Submit a FAFSA. To indicate interest in student employment, student loans and parent loans, you should check the appropriate boxes. Checking these boxes does not commit you to accepting these types of aid. You will have the opportunity to accept or decline each part of your aid package later. Leaving these boxes unchecked will not increase the amount of grants you receive.
6. Are my parents responsible for my educational loans?
No. Parents are, however, responsible for the Federal PLUS loans. Parents will only be responsible for your educational loans if you are under 18 and they co-sign your loan. In general you and you alone are responsible for repaying your educational loans. On the other hand, if your parents (or grandparents) want to help pay off your loan, you can have your billing statements sent to their address. Likewise, if your lender or loan company provides an electronic payment service where the monthly payments are automatically deducted from a bank account, your parents can agree to have the payments deducted from their account. But your parents are under no obligation to repay your loans. If they forget to pay the bill on time or decide to cancel the electronic payment agreement, you will be held responsible for the payments, not them.
7. Why is the family contribution listed on the SAR different from the family contribution expected by the university?
The federal formula for computing the expected family contribution is different from those used by many universities. In particular, the federal formula does not consider home equity as part of the assets, yet many private colleges will take home equity into consideration for their institutional funds.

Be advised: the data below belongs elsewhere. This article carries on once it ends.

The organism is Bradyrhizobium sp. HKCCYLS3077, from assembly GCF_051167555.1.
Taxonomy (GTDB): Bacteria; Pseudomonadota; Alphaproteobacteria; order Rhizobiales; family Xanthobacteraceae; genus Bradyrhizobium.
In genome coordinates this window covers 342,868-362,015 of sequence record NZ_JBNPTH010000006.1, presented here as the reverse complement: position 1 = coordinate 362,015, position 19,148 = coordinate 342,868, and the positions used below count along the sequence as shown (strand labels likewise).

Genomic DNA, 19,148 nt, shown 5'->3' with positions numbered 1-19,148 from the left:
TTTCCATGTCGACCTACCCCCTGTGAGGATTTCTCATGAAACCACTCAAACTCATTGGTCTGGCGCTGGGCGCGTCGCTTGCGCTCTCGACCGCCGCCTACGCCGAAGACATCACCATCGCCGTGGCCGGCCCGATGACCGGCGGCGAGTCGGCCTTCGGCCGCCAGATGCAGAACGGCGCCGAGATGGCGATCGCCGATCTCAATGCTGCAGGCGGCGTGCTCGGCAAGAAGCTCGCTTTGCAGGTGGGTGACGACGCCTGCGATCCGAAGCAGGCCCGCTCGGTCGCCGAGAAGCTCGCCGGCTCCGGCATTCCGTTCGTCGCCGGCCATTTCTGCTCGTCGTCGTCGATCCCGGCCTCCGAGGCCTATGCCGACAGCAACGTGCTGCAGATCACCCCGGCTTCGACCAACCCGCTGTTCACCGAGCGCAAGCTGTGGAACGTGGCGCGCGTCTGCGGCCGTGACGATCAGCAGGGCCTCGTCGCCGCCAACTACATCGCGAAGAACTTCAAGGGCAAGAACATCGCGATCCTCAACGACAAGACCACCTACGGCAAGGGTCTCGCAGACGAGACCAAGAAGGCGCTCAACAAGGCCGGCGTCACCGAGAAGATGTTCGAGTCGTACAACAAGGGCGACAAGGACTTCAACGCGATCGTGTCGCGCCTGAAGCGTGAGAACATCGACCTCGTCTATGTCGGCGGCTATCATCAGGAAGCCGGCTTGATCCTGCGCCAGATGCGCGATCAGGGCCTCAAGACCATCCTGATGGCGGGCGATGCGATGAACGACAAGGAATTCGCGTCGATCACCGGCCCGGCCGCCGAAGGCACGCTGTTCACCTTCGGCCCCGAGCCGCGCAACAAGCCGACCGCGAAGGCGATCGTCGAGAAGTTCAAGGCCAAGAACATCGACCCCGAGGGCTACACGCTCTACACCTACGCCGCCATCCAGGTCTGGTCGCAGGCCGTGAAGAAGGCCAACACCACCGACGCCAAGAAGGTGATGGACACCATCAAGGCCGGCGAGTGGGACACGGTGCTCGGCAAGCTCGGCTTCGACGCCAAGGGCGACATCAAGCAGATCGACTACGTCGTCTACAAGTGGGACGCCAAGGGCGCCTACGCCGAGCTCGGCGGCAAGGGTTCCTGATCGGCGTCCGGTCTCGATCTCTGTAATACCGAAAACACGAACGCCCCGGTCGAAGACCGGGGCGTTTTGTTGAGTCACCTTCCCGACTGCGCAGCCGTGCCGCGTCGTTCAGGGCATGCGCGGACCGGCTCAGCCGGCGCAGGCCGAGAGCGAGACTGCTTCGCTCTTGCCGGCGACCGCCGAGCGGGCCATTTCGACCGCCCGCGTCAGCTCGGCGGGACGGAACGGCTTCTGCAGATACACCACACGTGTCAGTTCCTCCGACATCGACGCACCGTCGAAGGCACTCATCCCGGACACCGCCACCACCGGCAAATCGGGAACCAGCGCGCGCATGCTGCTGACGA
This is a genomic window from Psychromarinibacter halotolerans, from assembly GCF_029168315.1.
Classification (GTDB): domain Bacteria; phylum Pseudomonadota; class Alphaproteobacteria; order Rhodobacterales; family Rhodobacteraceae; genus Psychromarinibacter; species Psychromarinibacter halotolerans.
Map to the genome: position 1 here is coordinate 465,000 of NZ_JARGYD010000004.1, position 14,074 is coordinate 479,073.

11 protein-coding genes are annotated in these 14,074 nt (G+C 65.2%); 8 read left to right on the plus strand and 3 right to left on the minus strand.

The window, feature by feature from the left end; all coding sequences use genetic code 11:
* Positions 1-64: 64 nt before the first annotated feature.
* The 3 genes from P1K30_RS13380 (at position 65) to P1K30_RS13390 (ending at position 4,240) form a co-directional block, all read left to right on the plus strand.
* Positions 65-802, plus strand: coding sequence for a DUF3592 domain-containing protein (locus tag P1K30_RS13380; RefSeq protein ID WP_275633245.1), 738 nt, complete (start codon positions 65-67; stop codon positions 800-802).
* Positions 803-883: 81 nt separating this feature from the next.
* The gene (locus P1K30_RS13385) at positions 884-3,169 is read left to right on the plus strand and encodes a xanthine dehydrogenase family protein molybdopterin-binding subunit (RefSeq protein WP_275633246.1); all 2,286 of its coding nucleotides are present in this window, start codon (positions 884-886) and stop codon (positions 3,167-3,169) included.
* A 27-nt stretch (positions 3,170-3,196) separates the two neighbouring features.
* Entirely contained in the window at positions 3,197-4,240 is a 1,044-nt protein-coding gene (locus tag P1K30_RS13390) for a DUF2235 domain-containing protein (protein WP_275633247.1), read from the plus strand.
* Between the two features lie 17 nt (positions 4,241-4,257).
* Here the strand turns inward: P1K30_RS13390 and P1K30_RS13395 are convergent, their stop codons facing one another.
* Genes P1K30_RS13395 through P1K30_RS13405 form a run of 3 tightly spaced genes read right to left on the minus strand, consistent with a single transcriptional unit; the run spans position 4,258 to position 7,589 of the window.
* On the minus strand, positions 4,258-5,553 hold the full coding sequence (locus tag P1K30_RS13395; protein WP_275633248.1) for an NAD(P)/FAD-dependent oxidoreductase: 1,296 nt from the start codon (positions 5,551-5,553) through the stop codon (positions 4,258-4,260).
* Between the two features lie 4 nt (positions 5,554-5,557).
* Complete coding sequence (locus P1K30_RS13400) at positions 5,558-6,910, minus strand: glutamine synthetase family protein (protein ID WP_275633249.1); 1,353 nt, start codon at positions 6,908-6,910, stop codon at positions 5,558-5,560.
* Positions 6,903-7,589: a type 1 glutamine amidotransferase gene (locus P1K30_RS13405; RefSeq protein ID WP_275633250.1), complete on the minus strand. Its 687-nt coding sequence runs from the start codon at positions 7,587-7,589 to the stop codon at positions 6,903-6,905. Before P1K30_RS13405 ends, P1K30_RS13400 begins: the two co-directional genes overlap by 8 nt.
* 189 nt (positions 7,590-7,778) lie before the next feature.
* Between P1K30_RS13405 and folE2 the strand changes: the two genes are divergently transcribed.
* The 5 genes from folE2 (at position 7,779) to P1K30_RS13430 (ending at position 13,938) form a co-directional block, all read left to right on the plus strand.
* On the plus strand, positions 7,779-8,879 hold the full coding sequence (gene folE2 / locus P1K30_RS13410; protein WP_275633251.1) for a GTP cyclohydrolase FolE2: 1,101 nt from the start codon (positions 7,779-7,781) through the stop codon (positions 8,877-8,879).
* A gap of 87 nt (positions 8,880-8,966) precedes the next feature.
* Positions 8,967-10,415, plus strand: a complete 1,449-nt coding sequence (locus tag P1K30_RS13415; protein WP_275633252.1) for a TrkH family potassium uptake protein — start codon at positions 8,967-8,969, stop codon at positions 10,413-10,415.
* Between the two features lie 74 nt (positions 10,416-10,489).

8. If I take a leave of absence, do I have to start repaying my loans?
Not immediately. The subsidized Stafford loan has a grace period of 6 months and the Perkins loan has a grace period of 9 months before the student must begin repaying the loan. When you take a leave of absence you will not have to repay your loan until the grace period is used up. If you use up the grace period, however, when you graduate you will have to begin repaying your loan immediately. It is possible to request an extension to the grace period, but this must be done before the grace period is used up. If your grace period has run out in the middle of your leave of absence, you will have to start making payments on your student loans.
9. I got an outside scholarship. Should I report it to the financial aid office?
Yes. If you are receiving any kind of financial aid from university or government sources, you must report the scholarship to the financial aid office. Unfortunately, the university will adjust your financial aid package to compensate. Nevertheless, the outside scholarship will have some beneficial effects. At some universities outside scholarships are used to reduce the student loan level.
10. Are work-study earnings taxable?
Yes, the money earned from Federal Work-Study is generally subject to federal and state income tax, but exempt from FICA taxes (provided you are enrolled full time and work less than half-time). The student should be careful to report amounts based on the calendar year, not the school year.